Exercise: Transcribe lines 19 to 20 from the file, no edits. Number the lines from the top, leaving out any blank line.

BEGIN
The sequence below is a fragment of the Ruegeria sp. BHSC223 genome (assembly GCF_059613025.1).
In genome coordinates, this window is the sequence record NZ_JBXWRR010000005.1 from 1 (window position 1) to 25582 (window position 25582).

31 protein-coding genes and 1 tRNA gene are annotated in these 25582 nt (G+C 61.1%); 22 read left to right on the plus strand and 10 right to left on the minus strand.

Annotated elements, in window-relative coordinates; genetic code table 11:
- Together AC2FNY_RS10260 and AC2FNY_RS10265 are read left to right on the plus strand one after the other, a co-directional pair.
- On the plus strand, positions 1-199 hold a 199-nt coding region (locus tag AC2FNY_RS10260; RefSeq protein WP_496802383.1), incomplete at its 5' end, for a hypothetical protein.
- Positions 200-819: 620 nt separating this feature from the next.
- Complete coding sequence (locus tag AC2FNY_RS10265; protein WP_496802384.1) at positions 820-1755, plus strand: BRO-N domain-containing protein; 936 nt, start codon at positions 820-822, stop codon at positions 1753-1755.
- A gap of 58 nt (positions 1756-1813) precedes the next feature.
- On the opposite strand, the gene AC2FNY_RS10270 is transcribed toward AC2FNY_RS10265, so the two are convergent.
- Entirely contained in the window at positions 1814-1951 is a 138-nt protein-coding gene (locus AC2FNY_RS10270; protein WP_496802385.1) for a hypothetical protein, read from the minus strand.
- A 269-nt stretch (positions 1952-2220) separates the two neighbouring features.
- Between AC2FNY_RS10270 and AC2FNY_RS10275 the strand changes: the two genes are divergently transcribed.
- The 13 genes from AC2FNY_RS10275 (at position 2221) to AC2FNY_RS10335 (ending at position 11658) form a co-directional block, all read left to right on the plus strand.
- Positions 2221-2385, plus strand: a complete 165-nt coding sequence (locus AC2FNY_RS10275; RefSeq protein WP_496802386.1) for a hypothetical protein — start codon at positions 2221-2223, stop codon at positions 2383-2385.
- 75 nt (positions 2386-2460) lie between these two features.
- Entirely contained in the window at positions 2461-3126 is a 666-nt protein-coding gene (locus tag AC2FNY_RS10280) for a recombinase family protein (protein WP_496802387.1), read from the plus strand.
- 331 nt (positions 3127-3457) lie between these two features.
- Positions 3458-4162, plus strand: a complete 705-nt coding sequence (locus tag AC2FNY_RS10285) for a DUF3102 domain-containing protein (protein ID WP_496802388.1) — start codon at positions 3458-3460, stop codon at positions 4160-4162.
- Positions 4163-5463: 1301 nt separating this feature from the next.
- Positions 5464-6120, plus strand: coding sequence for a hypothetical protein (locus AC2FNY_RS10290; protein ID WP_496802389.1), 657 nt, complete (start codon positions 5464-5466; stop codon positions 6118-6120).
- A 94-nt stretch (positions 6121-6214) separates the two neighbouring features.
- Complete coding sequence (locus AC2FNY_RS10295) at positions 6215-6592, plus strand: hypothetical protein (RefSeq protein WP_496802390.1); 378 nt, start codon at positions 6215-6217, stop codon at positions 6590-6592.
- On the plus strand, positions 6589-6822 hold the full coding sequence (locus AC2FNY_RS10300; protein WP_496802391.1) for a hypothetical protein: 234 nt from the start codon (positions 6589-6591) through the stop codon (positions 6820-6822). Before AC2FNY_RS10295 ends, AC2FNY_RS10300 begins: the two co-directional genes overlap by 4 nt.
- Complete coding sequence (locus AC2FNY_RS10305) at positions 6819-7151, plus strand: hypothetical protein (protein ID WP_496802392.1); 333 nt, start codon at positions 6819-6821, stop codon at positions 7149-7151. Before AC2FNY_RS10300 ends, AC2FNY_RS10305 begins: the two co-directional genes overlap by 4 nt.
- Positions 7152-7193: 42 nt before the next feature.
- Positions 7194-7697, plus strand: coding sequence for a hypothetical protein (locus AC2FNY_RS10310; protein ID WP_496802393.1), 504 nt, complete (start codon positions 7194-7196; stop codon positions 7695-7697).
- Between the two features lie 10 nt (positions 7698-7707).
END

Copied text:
- Positions 3458-4162, plus strand: a complete 705-nt coding sequence (locus tag AC2FNY_RS10285) for a DUF3102 domain-containing protein (protein ID WP_496802388.1) — start codon at positions 3458-3460, stop codon at positions 4160-4162.
- Positions 4163-5463: 1301 nt separating this feature from the next.